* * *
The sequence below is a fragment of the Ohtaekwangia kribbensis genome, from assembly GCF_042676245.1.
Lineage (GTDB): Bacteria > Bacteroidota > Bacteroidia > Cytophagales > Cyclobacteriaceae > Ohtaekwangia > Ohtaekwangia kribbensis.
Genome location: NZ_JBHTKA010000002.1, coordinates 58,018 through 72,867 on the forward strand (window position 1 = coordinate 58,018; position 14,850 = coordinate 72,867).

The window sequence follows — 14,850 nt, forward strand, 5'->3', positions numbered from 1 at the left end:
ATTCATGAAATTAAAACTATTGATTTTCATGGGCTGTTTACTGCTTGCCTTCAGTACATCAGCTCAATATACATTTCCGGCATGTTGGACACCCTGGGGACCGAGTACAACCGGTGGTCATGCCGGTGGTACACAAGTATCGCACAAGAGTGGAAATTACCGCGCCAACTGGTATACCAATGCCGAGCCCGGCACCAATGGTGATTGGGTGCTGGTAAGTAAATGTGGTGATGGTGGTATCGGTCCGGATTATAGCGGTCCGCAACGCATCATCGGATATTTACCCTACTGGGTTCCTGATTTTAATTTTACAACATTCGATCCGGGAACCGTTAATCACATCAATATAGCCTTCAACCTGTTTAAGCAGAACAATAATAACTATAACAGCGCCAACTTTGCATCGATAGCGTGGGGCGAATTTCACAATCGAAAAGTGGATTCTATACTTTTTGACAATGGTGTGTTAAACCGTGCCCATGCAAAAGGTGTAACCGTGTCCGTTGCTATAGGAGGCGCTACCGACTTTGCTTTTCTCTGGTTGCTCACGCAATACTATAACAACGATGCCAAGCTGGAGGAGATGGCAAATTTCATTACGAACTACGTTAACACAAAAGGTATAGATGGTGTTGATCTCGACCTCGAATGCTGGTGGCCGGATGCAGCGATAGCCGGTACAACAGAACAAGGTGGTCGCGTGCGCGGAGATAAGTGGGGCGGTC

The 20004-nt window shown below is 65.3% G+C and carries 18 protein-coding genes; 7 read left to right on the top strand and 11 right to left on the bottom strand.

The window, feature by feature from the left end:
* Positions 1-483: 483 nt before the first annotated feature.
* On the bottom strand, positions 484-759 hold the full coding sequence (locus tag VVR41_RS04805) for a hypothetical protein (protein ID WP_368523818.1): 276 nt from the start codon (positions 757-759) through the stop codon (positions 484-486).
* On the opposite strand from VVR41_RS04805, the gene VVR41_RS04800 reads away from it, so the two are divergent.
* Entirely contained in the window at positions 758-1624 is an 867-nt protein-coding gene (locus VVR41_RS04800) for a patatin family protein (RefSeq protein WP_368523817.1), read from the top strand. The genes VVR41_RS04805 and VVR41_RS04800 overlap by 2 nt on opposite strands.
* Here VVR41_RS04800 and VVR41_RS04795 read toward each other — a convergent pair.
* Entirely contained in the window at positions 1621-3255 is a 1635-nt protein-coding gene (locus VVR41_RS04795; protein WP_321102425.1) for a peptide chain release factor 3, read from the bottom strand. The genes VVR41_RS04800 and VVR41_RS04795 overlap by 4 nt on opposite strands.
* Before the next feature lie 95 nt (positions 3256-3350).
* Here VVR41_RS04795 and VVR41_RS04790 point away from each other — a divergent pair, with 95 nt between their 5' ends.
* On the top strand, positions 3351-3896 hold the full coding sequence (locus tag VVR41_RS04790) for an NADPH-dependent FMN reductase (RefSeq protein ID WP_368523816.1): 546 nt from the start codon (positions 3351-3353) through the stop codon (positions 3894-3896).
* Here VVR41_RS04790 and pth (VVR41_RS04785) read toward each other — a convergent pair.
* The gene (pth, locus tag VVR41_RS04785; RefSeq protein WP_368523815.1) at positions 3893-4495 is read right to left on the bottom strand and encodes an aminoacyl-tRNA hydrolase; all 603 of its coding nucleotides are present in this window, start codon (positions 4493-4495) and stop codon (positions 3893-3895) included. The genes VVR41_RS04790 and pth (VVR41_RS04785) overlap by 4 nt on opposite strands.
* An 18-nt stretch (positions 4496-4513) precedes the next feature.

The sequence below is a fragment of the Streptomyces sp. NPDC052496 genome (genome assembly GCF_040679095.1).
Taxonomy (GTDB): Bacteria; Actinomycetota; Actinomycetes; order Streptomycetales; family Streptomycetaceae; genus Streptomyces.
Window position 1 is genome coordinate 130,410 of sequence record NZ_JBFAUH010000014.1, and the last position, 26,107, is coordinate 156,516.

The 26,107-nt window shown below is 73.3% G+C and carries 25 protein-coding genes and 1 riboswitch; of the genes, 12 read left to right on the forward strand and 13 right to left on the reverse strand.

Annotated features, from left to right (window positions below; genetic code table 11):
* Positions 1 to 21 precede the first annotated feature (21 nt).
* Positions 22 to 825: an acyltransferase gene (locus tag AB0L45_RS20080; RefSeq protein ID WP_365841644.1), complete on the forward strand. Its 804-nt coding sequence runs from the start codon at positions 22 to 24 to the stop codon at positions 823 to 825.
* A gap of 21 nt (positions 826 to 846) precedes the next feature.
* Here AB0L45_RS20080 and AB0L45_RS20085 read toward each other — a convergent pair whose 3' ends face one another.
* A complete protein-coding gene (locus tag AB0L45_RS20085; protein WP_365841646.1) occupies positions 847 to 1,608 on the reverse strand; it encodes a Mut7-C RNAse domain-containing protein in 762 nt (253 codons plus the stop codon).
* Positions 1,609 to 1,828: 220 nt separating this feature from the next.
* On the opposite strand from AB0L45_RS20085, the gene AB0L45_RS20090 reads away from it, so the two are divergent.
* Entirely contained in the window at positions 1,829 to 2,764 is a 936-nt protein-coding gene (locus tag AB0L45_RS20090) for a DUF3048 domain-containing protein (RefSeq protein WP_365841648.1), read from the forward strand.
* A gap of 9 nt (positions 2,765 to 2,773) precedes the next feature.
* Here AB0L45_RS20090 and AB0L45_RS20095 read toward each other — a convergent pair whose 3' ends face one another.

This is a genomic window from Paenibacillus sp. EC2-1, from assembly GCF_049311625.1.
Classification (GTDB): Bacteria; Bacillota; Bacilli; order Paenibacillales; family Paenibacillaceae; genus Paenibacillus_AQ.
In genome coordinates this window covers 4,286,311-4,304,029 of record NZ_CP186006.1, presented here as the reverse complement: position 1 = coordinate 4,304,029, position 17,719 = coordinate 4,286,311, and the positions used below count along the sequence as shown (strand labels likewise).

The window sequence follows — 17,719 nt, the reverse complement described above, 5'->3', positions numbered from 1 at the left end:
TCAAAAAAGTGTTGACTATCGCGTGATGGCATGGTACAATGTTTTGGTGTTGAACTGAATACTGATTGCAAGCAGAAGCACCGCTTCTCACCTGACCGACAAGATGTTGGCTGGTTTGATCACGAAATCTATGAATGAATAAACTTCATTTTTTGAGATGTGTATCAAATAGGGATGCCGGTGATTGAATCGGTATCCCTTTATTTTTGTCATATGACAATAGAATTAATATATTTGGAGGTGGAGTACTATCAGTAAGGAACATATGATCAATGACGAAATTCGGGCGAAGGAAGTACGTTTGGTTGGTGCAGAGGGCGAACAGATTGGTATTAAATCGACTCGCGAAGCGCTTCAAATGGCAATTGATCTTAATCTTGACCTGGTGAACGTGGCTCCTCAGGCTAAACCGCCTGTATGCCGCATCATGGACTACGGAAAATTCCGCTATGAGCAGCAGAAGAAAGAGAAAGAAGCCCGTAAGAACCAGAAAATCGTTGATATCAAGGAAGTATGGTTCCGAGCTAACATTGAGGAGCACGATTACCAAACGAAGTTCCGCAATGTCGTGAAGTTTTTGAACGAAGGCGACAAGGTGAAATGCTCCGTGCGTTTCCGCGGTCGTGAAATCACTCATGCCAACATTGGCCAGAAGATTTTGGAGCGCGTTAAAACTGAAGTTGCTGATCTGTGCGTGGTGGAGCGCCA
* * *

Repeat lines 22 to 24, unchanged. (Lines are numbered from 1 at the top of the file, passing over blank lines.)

Window position 1 is genome coordinate 130,410 of sequence record NZ_JBFAUH010000014.1, and the last position, 26,107, is coordinate 156,516.

The 26,107-nt window shown below is 73.3% G+C and carries 25 protein-coding genes and 1 riboswitch; of the genes, 12 read left to right on the forward strand and 13 right to left on the reverse strand.

Annotated features, from left to right (window positions below; genetic code table 11):